Viernes, 24 de febrero de 2017

| 2010/03/04 00:00

The big race

Without President Uribe in the picture, the presidential campaign is to die for.

The big race

The presidential campaign that is starting promises to be one of the most exciting ones in recent history. With just three months to go there is much uncertainty about who will be the next candidate to move to the Casa de Nariño (the presidential palace).

Not even in 2006, when Colombia used re-election for the first time in decades, were expectations so great. At that time, due to the fact that president Uribe’s popularity was intact and truly overwhelming, nobody cared about how the majorities in Congress had been manufactured. The Constitutional Court approved re-election and far before election day the polls declared President Uribe as the winner with his competitors miles away.

This has not been the case with Uribe’s third candidacy. The scandals that cracked his favorability, the lame procedures that were used to garner support for his second re-election and the arguments the Constitutional Court held were enough to face the majority who was pro re-election. But while the magistrates decided, politics were literally frozen. Even though the candidates tried to formally kick off the campaign, it did not take off and the competition for congress was as dull as ever.

But with the Court’s negative ruling on the re-election referendum last Friday, the electoral picture changes drastically starting this week.

Now, eight pre-candidates and six candidates, until now in starting positions, will begin the race. The polls, for once, will hold some truth. Until last week, Juan Manuel Santos, Rafael Pardo, Sergio Fajardo, Germán Vargas, Noemí Sanín, Gustavo Petro and Andrés Felipe Arias were only a few points apart, a difference which really means nothing. And next to these dwarfs, president Uribe still held more than 50 percent of the voters.

But now, without Gulliver, the candidates will start to grow and it is yet difficult to know whether some one will take off from here until may 31, the day of the elections, or if the race will be too close to call.

This will also depend on legislative elections, scheduled for march 14. Will the pro-Uribe candidates remain united? Will the conservatives align themselves with the uribists? Will the “Uribism” fall apart without Uribe? The pro-Uribe candidates, who until now hold majority in Congress, will weigh their options between Juan Manuel Santos, the definitive candidate of the U party, and Noemí Sanin and Andres Felipe Arias, the two leading candidates in the conservative party primary (to be held at the same time as the legislative elections). Who best woos them will hold the lead.

Other candidates like Rafael Pardo (From the Liberal Party), Gustavo Petro (form the Polo Democrático), and German Vargas (from Cambio Radical) know that if they win without solid majorities in Congress, they will have the challenge of building a strong coalition to strengthen their new government.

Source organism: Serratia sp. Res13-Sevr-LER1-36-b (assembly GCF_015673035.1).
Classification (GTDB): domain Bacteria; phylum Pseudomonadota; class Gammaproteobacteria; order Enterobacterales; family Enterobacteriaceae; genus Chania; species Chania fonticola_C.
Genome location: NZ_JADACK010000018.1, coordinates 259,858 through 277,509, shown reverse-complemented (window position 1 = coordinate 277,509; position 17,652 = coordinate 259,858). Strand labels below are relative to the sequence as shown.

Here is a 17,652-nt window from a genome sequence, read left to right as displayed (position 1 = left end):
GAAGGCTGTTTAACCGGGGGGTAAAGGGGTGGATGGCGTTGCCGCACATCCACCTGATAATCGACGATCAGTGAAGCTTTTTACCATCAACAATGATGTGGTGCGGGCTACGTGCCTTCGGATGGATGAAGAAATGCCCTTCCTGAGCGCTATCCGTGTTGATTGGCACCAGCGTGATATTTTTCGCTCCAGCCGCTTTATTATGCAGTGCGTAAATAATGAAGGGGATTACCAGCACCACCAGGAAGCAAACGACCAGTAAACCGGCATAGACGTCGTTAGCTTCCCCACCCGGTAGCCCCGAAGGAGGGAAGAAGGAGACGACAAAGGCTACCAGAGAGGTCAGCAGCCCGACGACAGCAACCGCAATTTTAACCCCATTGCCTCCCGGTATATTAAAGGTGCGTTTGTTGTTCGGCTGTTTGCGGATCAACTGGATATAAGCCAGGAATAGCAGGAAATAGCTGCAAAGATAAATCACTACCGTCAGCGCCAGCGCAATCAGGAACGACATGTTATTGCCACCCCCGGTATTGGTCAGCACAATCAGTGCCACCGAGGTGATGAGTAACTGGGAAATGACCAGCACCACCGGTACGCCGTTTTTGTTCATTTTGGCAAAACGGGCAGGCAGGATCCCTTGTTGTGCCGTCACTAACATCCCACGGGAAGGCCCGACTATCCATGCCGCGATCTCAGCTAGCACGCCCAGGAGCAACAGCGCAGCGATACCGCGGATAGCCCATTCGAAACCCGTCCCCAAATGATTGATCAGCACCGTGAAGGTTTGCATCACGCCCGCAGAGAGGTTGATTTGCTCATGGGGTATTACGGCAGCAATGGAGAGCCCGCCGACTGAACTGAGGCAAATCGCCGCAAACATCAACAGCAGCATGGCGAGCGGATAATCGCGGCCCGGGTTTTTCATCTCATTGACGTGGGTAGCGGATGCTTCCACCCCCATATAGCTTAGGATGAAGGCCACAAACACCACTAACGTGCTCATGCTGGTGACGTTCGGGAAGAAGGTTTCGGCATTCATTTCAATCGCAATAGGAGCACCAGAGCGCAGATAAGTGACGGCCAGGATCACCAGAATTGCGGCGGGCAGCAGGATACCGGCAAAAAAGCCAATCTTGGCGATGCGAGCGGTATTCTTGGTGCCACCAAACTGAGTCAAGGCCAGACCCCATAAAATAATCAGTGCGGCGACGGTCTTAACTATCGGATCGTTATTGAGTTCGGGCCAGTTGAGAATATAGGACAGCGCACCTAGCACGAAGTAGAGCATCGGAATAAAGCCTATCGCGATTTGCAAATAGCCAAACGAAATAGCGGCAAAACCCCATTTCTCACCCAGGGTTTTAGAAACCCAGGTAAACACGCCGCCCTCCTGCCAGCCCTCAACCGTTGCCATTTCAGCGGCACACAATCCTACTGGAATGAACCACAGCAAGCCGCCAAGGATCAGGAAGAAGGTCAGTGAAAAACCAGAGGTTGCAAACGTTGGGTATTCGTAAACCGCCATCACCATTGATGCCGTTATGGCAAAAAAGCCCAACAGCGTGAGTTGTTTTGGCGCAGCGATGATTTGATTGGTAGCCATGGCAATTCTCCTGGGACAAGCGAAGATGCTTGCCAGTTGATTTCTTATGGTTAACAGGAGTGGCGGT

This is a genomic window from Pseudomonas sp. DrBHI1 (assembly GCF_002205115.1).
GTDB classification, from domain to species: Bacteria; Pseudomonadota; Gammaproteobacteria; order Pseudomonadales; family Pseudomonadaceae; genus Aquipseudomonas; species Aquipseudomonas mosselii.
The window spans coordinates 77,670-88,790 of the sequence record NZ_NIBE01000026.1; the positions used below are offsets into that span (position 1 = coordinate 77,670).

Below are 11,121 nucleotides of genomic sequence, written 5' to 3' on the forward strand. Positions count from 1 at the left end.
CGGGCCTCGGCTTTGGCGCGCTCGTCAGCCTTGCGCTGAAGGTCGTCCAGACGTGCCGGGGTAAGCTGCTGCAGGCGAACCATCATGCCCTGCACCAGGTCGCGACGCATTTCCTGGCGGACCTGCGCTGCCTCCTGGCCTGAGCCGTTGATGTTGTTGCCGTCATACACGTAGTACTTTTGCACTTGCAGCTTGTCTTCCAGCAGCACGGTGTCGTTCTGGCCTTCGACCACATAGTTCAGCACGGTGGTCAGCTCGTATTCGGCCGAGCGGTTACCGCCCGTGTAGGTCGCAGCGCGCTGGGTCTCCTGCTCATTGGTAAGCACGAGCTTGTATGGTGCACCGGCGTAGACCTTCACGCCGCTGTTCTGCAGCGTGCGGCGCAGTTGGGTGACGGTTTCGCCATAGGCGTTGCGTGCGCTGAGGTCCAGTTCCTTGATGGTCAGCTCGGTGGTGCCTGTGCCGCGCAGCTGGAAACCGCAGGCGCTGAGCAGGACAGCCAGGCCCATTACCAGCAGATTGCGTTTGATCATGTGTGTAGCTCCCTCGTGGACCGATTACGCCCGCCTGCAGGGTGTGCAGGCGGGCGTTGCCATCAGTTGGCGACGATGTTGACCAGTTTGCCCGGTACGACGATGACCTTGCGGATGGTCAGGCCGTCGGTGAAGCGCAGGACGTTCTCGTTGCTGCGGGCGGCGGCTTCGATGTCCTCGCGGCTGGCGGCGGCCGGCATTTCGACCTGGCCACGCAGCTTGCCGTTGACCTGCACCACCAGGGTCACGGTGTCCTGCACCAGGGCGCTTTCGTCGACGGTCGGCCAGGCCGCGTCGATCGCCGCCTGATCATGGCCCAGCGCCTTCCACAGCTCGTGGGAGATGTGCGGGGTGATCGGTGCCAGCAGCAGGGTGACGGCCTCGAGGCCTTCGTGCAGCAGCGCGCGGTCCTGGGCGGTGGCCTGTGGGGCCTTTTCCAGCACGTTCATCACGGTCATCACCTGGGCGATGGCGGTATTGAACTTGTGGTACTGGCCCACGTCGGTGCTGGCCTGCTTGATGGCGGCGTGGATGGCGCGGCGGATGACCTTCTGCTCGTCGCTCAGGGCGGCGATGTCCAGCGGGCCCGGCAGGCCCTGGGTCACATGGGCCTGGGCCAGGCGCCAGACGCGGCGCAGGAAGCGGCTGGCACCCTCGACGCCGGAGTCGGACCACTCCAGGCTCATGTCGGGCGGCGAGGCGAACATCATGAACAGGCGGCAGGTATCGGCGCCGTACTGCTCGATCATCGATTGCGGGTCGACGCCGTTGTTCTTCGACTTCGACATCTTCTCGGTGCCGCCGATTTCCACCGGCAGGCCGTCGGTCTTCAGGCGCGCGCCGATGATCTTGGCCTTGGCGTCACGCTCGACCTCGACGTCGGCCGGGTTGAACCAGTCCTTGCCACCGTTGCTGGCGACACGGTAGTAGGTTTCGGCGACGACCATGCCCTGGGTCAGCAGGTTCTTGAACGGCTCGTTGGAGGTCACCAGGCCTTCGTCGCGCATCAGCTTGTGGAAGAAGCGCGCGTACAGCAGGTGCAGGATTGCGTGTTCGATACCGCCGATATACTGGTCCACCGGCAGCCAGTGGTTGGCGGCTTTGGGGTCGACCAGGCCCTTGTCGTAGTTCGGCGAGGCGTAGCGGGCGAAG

In terms of strategy, there is no change of pace. Most will defend and follow the path of the democratic security, which is still popular at the polls and is recognized as president Uribe’s long lasting legacy.

With the fall of the referendum, the primaries of two political parties, the conservatives and the green party, are sure to vary. In the conservative field, Andres Felipe Arias, who was President Uribe’s Minister of Agriculture may end up as the winner because many pro-reelection voters find him similar to President Uribe. Yet, he may also loose votes to Noemi Sanin, who holds a strong political career. In the green primary, Enrique Peñalosa may see his chances increase because he is seen as more pro-Uribe than his two contenders, Lucho Garzón and Antanas Mockus (all of them are former former mayors of Bogota).

The presidential debates will finally be interesting because until now, the ideas proposed by the candidates had been in the shadow of the battle between those who supported and opposed the presidential re-election. The real electoral race is staring to be fine-tuned.

In the same manner, the candidates will start to think about alliances. Even more so with the president’s new obsession of finding a worthy heir and the Uribism trying to cling to every vote. Eventually, it is not far-fetched to consider an alliance between Juan Manuel Santos and Andrés Felipe Arias to maintain the coalition between the U party and the conservatives. Besides, they have been known for a while as the most faithful followers of the president.

And to balance the forces, an opposition coalition is also possible. Yet, this one is less probable because Fajardo, Petro, Pardo and the “green” candidates all feel their chances have risen in the absence of Uribe. The only thing that is clear is that without the referendum, anything can happen. And this is exactly why this race is now too good to miss.

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